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Mixed Results in U.S. Study of Increasing Minimum Wage
Started:February 18th, 2014 (07:49 PM) by kbit Views / Replies:81 / 0
Last Reply:February 18th, 2014 (07:49 PM) Attachments:0

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Mixed Results in U.S. Study of Increasing Minimum Wage

Old February 18th, 2014, 07:49 PM   #1 (permalink)
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Mixed Results in U.S. Study of Increasing Minimum Wage

WASHINGTON — A popular Democratic proposal to raise the minimum wage to $10.10 an hour, championed by President Obama, might reduce total employment by 500,000 workers by the second half of 2016. But it would also lift 900,000 families out of poverty and increase the incomes of 16.5 million low-wage workers in an average week.

That is the conclusion of a detailed assessment of how raising the minimum wage would affect incomes, employment and the federal budget. The report was released Tuesday by the nonpartisan Congressional Budget Office.

The complicated, nuanced analysis provides fuel for both supporters and critics of the policy, which would affect millions of low-wage workers and businesses — showing it might lead to fewer jobs, but also higher incomes.

Republicans said the report demonstrated the damage that raising the minimum wage in a weak economy could do.
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“This report confirms what we’ve long known,” said Brendan Buck, a spokesman for House Speaker John A. Boehner of Ohio. “While helping some, mandating higher wages has real costs, including fewer people working. With unemployment Americans’ top concern, our focus should be creating — not destroying — jobs for those who need them most.”

But Democrats stressed that the proposal would lift millions of families out of poverty. Some also criticized the budget office’s employment analysis, with Representative George Miller, a California Democrat, calling it “outdated.”

“The C.B.O. made it absolutely clear: raising the minimum wage would lift almost one million Americans out of poverty, increase the pay of low-income workers by $31 billion and help build an economy that works for everyone,” said Representative Nancy Pelosi of California, the minority leader.

The budget office found that lifting the federal minimum wage, currently $7.25 an hour, would have a complicated effect on the labor market, acting as both a boon and a burden for businesses and workers.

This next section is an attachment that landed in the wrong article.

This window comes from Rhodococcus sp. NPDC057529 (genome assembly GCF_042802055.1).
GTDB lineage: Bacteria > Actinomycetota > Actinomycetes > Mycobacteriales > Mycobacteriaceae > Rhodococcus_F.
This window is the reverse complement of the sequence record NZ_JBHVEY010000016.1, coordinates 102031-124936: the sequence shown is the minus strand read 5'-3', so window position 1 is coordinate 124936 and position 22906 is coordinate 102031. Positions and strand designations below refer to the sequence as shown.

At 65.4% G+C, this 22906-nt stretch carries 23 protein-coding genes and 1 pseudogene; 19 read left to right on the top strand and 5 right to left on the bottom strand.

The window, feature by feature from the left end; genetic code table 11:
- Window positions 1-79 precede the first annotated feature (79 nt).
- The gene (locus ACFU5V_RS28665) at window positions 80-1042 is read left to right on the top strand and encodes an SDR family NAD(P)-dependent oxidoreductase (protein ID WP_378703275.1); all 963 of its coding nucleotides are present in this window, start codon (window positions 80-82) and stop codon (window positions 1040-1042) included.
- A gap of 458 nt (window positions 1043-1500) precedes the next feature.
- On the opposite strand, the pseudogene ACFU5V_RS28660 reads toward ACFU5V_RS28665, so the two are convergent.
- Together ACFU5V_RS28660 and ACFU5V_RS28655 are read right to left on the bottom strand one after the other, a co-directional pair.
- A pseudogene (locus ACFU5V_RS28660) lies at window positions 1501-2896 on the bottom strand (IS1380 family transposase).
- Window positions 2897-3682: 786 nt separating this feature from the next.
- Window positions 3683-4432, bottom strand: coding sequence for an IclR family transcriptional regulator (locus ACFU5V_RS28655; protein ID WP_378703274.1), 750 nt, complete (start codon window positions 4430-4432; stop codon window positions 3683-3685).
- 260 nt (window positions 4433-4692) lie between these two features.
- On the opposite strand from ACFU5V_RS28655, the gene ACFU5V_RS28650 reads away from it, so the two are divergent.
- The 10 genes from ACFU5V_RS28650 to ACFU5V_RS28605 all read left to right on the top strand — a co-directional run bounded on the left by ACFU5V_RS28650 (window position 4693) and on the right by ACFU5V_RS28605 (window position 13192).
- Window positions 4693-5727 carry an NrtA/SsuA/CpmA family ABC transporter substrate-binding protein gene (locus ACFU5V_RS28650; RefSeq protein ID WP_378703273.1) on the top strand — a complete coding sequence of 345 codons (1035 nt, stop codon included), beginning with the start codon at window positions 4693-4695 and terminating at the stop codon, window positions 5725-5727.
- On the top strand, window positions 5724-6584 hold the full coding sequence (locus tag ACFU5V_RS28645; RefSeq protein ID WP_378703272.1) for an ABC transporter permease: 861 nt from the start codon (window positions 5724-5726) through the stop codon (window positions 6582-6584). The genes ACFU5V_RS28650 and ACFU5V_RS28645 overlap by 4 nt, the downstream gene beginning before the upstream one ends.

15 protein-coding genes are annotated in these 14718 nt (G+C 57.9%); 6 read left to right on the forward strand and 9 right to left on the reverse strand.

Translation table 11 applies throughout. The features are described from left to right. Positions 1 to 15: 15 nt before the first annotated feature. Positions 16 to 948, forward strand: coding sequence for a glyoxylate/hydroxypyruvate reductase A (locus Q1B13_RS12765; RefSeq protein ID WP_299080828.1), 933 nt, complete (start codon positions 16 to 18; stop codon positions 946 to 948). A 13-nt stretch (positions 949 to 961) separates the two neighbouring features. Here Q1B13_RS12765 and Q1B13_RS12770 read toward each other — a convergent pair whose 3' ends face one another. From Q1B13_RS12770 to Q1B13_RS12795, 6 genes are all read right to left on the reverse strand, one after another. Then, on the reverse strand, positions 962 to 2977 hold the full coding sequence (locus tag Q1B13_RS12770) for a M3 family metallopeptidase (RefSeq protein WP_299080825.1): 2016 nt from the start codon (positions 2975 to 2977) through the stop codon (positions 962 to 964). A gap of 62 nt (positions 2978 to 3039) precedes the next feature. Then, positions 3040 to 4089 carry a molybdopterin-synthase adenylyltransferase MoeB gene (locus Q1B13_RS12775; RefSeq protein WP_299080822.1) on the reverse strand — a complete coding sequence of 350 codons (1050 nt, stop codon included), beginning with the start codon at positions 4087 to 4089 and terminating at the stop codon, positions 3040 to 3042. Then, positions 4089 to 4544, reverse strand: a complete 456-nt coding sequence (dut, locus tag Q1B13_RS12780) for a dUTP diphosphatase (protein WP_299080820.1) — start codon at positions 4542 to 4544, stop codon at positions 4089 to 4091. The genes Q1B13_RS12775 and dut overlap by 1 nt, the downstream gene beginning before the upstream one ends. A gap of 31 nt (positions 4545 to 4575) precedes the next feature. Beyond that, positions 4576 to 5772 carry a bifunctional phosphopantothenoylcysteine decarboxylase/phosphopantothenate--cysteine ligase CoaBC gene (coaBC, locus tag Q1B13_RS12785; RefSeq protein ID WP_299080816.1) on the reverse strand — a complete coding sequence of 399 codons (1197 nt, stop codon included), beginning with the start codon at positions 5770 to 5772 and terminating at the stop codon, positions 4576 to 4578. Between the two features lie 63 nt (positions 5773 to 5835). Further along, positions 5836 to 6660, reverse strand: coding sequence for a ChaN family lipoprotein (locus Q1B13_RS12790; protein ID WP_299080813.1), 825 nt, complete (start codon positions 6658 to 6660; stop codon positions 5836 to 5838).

Over all, the budget office estimated that lifting the minimum wage to $10.10 and indexing it to inflation would reduce total employment by about 0.3 percent, or 500,000 workers. But it cautioned that its estimate was imprecise, with the job losses likely to fall in a range from scant to one million.

The proposal would result in winners and losers among the low-wage workers it would focus on, the report found. Some low-wage workers would fail to find a job because of a higher minimum wage, for instance. Thus, some families would see their earnings fall sharply.

But increasing the minimum wage would bolster the earnings of about 16.5 million workers: $5 billion a year more for families living in poverty, $12 billion a year more for families earning from one to three times the poverty threshold.

The budget office analyzed two proposals in its report. The first would increase the minimum wage to $10.10 by mid-2016 and would tie it to the Consumer Price Index, so that it would increase with inflation over time. It would also increase the minimum wage for tipped workers.

The second proposal would increase the minimum wage to $9, without any indexing for inflation. That would have much smaller effects, the budget office found. It would reduce employment by 100,000 workers by the second half of 2016, and push about 300,000 people above the poverty line.

The higher minimum wage would reduce employment in two main ways, the budget office report said. Businesses facing higher labor costs would raise prices, passing those higher costs on to their customers. That would lead their customers to cut back on their purchases, meaning that businesses would need fewer workers.

Raising the minimum wage would also make hiring low-wage workers more expensive relative to other investments, like new machinery. Businesses might then reduce their use of low-wage workers and shift their spending toward other things, like automated systems.

But a higher minimum wage would also leave millions of families with more cash to spend, helping bolster demand throughout the economy.


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